|Subject: Statement at the 60 th Anniversary
of Japanese Invasion
Below is a statement we issued on 20 Feb, and 3 people took it to the Ministry of Foreign Affairs Japan on 21th Feb. FYI.
February 20, 2002
Exactly 60 years ago today, on February 20, 1942, the Japanese army invaded Portugese Timor (Portugal was neutral during the Second World War). During its occupation, the Japanese army killed and abused many East Timorese for allegedly assisting the battalion of Australian Allied troops that had landed there before the Japanese. It also used the East Timorese as forced labor to construct military roads and barracks, and requisitioned their crops and livestock to feed its troops. Even worse, it set up "comfort stations? everywhere it stationed forces on the island, and forced East Timorese women to work there as sex slaves against their will. Some of these forced laborers and sex slaves died from malnutrition and disease.
As East Timor moves toward independence, we wish to express our deep remorse to the East Timorese people, who still suffer from wounds inflicted by the Japanese army. The Japanese government must make sincere amends for Japan's past actions as soon as possible, by making a formal apology and paying reparations and compensation.
After the Second World War ended, Portugal called on Japan to pay reparations, but in the absence of continuing pressure from Portugal the Japanese government conveniently shelved the issue. It goes without saying that East Timor was not in any condition to request reparations itself from the Japanese government during the postwar period.
When the Indonesian government of former President Suharto invaded East Timor, Japan supported the invasion. It shamelessly supported the corrupt Suharto dictatorship economically and politically, while treating the East Timorese very cold-heartedly. We, who have been acting to change the Japanese government's policy towards East Timor, deeply regret that the Japanese government has failed to show any remorse about this.
Now, the Japanese government intends to dispatch an Engineering Unit of the Japanese Self-Defence Forces (SDF) to East Timor. We oppose the SDF dispatch on principle as it violates the Japanese peace constitution. In addition, specifically in relation to East Timor, we believe that it is immoral to dispatch the SDF as the Japanese government has not yet formally apologized to the East Timorese, or paid reparations or compensation. The cost of the SDF dispatch amounts to 6.4 billion yen, which is equal to about one-sixth of East Timor's revenue, 45 billion yen, for the 2001/2002 fiscal year. The private sector would be able to do the same work as the SDF is undertaking for a much lower cost. The SDF will also not create any local jobs despite the fact that East Timor currently has a serious unemployment problem.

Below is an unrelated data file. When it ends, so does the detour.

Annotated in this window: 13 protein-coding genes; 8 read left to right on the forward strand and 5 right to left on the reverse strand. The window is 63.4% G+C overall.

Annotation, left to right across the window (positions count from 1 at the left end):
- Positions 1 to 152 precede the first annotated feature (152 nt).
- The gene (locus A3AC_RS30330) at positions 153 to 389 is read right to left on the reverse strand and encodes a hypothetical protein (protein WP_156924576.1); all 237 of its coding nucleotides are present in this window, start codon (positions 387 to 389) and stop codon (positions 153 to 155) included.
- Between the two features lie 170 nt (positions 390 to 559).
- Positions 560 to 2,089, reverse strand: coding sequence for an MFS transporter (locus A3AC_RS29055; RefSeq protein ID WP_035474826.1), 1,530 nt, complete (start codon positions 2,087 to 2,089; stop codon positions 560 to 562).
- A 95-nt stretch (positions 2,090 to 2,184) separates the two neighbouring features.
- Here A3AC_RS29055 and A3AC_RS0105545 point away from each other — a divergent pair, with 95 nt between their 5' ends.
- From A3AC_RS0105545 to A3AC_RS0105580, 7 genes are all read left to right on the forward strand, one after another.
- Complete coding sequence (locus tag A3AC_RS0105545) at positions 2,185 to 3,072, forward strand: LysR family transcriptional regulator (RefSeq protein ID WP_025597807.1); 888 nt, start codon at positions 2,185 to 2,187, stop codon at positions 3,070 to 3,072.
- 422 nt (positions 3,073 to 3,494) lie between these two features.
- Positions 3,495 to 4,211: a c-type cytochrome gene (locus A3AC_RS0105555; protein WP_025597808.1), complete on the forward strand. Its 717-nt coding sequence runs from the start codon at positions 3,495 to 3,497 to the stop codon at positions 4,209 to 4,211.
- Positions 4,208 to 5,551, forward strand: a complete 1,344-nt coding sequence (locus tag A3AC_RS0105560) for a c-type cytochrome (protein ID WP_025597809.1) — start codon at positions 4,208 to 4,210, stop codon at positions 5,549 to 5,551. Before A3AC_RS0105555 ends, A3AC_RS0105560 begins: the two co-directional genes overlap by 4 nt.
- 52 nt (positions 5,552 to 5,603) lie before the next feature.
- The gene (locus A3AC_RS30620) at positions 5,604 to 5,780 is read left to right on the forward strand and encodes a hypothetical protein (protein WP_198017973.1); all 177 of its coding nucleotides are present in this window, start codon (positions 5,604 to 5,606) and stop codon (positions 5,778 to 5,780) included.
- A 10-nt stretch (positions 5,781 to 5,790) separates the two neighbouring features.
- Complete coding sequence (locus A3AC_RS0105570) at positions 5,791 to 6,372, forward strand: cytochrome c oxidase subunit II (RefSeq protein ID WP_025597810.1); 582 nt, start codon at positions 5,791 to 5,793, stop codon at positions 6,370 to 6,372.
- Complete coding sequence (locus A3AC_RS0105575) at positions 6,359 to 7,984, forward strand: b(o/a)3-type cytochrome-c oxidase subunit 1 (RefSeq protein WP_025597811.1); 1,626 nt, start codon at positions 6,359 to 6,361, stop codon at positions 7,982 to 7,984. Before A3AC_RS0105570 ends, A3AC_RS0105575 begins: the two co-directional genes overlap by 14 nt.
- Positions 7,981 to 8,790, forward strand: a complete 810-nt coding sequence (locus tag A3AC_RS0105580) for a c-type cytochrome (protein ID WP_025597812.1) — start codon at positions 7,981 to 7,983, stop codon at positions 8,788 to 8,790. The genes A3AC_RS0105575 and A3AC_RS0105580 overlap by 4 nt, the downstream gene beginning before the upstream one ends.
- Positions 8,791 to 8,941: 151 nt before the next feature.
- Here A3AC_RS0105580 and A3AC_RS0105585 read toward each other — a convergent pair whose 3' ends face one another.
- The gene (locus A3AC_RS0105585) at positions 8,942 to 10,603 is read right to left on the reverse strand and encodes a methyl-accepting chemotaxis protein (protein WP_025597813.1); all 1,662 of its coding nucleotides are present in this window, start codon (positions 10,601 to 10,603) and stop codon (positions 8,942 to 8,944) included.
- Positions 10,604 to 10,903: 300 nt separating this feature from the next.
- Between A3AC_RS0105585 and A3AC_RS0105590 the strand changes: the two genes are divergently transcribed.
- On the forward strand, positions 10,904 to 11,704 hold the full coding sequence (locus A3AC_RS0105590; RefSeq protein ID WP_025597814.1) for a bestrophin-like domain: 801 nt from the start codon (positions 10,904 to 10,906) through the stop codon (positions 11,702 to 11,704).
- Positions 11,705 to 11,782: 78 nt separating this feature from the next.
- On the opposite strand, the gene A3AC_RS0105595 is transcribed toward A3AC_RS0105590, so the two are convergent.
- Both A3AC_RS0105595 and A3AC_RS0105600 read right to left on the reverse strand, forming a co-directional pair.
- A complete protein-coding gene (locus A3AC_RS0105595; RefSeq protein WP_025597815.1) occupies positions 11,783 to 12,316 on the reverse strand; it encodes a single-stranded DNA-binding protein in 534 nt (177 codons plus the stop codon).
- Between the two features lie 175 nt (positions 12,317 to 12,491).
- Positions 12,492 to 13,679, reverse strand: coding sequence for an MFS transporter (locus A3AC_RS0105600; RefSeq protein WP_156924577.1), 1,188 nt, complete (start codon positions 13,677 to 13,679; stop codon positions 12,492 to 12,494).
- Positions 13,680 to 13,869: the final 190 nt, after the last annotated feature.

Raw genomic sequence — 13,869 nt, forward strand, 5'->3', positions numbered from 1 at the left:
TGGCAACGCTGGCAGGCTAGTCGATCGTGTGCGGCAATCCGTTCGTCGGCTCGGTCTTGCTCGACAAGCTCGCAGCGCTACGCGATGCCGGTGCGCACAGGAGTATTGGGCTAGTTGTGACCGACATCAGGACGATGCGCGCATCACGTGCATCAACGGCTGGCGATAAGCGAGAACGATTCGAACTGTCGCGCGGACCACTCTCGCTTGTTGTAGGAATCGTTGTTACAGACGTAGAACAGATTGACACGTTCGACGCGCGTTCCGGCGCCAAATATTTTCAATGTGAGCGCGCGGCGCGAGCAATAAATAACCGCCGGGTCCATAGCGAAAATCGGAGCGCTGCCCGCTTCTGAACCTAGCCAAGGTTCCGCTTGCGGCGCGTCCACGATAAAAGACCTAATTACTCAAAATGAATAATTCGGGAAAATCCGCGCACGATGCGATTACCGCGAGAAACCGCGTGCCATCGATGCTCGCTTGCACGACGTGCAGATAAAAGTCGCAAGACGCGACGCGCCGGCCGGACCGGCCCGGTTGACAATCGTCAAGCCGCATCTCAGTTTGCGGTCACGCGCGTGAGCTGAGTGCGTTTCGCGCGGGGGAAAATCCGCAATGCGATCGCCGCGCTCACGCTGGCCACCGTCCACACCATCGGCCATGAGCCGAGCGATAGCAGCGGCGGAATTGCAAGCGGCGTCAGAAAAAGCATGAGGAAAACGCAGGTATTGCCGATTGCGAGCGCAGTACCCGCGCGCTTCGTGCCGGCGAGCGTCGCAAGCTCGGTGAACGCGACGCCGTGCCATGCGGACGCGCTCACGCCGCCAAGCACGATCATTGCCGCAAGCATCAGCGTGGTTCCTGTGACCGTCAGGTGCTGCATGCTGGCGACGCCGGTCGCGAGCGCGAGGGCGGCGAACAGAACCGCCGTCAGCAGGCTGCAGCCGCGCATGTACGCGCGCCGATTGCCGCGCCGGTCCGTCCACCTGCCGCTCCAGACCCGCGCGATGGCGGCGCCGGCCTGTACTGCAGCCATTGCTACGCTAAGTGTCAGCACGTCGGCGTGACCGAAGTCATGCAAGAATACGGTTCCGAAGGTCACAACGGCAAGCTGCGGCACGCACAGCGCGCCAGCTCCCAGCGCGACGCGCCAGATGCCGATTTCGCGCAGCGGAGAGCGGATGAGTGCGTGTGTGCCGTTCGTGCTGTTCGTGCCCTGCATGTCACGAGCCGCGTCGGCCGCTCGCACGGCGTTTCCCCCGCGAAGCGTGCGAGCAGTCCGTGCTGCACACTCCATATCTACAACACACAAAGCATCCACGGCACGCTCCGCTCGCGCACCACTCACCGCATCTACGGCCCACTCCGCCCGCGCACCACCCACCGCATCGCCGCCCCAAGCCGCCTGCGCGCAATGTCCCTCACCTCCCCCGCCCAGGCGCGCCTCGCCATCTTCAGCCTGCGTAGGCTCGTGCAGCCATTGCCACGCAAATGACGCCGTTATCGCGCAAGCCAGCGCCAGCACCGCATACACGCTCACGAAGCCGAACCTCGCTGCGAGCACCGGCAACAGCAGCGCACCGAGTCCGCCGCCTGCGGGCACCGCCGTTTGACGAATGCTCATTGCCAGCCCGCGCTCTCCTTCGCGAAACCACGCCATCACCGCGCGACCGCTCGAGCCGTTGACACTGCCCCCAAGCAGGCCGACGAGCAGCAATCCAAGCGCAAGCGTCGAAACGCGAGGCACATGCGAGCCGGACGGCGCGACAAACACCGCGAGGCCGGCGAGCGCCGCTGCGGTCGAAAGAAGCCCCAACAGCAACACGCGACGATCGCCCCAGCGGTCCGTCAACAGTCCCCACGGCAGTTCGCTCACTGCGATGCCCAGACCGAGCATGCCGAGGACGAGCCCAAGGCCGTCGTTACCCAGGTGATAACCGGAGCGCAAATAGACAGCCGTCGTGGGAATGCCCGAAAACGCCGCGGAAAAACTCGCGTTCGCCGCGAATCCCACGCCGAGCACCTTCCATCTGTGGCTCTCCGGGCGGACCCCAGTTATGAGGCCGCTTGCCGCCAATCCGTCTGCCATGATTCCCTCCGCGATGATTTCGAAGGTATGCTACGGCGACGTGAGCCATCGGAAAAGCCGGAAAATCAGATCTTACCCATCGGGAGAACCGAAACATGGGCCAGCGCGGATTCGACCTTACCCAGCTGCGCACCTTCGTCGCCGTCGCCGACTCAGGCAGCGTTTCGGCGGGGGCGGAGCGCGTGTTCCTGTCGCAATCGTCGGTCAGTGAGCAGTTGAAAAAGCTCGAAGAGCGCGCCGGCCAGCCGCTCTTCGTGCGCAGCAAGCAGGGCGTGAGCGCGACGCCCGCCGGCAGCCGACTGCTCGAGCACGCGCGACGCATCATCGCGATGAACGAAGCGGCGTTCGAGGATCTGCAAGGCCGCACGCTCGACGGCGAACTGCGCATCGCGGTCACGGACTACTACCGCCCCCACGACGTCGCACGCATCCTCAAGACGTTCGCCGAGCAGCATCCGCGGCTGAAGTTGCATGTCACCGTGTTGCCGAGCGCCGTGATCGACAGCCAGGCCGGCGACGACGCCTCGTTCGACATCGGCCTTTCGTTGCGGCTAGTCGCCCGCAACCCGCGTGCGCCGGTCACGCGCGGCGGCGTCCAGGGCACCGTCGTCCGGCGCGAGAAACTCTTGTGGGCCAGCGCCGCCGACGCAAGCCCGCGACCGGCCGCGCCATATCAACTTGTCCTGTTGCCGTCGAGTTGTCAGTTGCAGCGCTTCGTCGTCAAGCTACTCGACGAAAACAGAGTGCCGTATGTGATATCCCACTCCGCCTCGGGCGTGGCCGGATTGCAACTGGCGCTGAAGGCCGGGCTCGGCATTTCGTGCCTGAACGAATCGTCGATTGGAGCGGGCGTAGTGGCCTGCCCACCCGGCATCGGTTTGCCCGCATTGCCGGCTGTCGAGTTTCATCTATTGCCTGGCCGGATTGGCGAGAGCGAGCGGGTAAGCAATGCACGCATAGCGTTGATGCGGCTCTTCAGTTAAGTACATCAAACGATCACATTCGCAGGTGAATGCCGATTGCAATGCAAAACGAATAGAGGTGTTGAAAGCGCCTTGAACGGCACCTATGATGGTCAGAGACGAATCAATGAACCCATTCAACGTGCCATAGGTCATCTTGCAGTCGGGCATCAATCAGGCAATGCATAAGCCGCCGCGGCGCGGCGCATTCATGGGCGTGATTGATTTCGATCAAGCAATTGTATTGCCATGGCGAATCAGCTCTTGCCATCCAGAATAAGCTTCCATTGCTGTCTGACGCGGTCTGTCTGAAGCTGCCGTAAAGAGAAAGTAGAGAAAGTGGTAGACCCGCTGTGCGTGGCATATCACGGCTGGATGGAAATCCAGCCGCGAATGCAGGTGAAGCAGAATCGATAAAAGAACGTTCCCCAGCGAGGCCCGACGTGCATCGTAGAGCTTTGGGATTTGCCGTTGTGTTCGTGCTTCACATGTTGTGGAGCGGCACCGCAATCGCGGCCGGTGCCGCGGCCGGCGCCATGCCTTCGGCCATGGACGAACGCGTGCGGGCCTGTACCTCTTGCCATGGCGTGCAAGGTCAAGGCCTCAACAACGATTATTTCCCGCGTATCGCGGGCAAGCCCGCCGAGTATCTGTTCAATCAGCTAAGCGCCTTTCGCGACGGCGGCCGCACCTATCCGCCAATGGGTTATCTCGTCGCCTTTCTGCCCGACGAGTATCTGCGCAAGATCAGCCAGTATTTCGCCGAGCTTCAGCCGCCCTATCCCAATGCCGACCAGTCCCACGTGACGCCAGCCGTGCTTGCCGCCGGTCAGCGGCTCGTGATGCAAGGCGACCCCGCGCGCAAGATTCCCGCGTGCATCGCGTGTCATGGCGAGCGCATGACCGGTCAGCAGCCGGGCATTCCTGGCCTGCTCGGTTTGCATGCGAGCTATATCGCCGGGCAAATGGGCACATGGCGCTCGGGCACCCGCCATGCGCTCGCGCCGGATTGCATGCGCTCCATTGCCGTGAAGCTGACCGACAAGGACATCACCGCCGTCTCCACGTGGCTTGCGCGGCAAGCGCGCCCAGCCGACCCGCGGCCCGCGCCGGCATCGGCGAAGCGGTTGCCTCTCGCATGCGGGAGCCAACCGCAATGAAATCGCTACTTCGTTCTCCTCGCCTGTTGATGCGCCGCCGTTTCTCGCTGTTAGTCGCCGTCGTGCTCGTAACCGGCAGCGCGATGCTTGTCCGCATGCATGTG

In East Timor, local NGOs have jointly and repeatedly issued statements opposing the SDF dispatch, pointing out that the Japanese government has not taken any action to compensate the East Timorese for the damage it inflicted on them during the Second World War. At the Women's International War Crimes Tribunal held in Tokyo in December 2000, two East Timorese women testified about their experiences as "comfort women". This was the first time that East Timorese women had given public testimonies as survivors of Japan's military sex slavery. We were deeply moved by their courageous action, and deeply saddened to see that they are still suffering from the Japanese military's disgusting behavior half a century after the event.
Japan's past actions must be properly investigated, and justice properly served in a manner coinciding with the wishes of the victims. The Japanese government, if it claims to celebrate the independence of East Timor, should formally and sincerely apologize to the East Timorese about what it did in the past, and pay compensation to the victims as soon as possible. Many of the victims are very old, and only a very short time is left for Japan to take proper action to recover its honor.
Free East Timor Japan Coalition
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